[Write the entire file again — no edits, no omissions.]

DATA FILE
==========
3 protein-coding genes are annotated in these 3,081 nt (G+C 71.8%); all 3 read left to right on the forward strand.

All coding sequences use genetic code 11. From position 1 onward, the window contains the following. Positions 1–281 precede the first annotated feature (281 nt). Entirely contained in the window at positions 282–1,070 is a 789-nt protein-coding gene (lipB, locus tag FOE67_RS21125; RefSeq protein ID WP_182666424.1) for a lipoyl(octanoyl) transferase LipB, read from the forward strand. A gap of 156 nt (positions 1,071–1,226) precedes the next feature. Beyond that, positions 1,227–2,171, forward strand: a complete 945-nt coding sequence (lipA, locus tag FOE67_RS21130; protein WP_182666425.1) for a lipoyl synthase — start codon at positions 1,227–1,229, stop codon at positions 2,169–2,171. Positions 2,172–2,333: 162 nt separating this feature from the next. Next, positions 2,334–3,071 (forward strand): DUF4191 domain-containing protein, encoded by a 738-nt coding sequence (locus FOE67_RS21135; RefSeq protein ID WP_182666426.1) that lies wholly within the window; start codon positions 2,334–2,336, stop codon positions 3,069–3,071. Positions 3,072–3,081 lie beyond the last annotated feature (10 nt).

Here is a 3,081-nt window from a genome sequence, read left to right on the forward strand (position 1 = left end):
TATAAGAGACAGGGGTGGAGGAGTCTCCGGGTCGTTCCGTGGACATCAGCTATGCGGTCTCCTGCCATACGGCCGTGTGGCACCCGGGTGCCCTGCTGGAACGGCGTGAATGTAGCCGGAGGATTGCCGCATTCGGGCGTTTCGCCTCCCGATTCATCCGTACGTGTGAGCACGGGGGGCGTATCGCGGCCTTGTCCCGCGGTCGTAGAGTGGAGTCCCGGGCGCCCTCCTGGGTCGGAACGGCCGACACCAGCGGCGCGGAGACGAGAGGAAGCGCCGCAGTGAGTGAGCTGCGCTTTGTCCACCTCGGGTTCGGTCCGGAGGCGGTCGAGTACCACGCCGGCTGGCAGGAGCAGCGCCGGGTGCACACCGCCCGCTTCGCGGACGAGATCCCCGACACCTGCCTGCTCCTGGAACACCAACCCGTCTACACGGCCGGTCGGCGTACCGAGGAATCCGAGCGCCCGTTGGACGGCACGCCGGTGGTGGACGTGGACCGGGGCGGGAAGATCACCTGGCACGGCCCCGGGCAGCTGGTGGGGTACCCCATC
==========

3 protein-coding genes are annotated in these 3,081 nt (G+C 71.8%); all 3 read left to right on the forward strand.

All coding sequences use genetic code 11. From position 1 onward, the window contains the following. Positions 1–281 precede the first annotated feature (281 nt). Entirely contained in the window at positions 282–1,070 is a 789-nt protein-coding gene (lipB, locus tag FOE67_RS21125; RefSeq protein ID WP_182666424.1) for a lipoyl(octanoyl) transferase LipB, read from the forward strand. A gap of 156 nt (positions 1,071–1,226) precedes the next feature. Beyond that, positions 1,227–2,171, forward strand: a complete 945-nt coding sequence (lipA, locus tag FOE67_RS21130; protein WP_182666425.1) for a lipoyl synthase — start codon at positions 1,227–1,229, stop codon at positions 2,169–2,171. Positions 2,172–2,333: 162 nt separating this feature from the next. Next, positions 2,334–3,071 (forward strand): DUF4191 domain-containing protein, encoded by a 738-nt coding sequence (locus FOE67_RS21135; RefSeq protein ID WP_182666426.1) that lies wholly within the window; start codon positions 2,334–2,336, stop codon positions 3,069–3,071. Positions 3,072–3,081 lie beyond the last annotated feature (10 nt).

Here is a 3,081-nt window from a genome sequence, read left to right on the forward strand (position 1 = left end):
TATAAGAGACAGGGGTGGAGGAGTCTCCGGGTCGTTCCGTGGACATCAGCTATGCGGTCTCCTGCCATACGGCCGTGTGGCACCCGGGTGCCCTGCTGGAACGGCGTGAATGTAGCCGGAGGATTGCCGCATTCGGGCGTTTCGCCTCCCGATTCATCCGTACGTGTGAGCACGGGGGGCGTATCGCGGCCTTGTCCCGCGGTCGTAGAGTGGAGTCCCGGGCGCCCTCCTGGGTCGGAACGGCCGACACCAGCGGCGCGGAGACGAGAGGAAGCGCCGCAGTGAGTGAGCTGCGCTTTGTCCACCTCGGGTTCGGTCCGGAGGCGGTCGAGTACCACGCCGGCTGGCAGGAGCAGCGCCGGGTGCACACCGCCCGCTTCGCGGACGAGATCCCCGACACCTGCCTGCTCCTGGAACACCAACCCGTCTACACGGCCGGTCGGCGTACCGAGGAATCCGAGCGCCCGTTGGACGGCACGCCGGTGGTGGACGTGGACCGGGGCGGGAAGATCACCTGGCACGGCCCCGGGCAGCTGGTGGGGTACCCCATC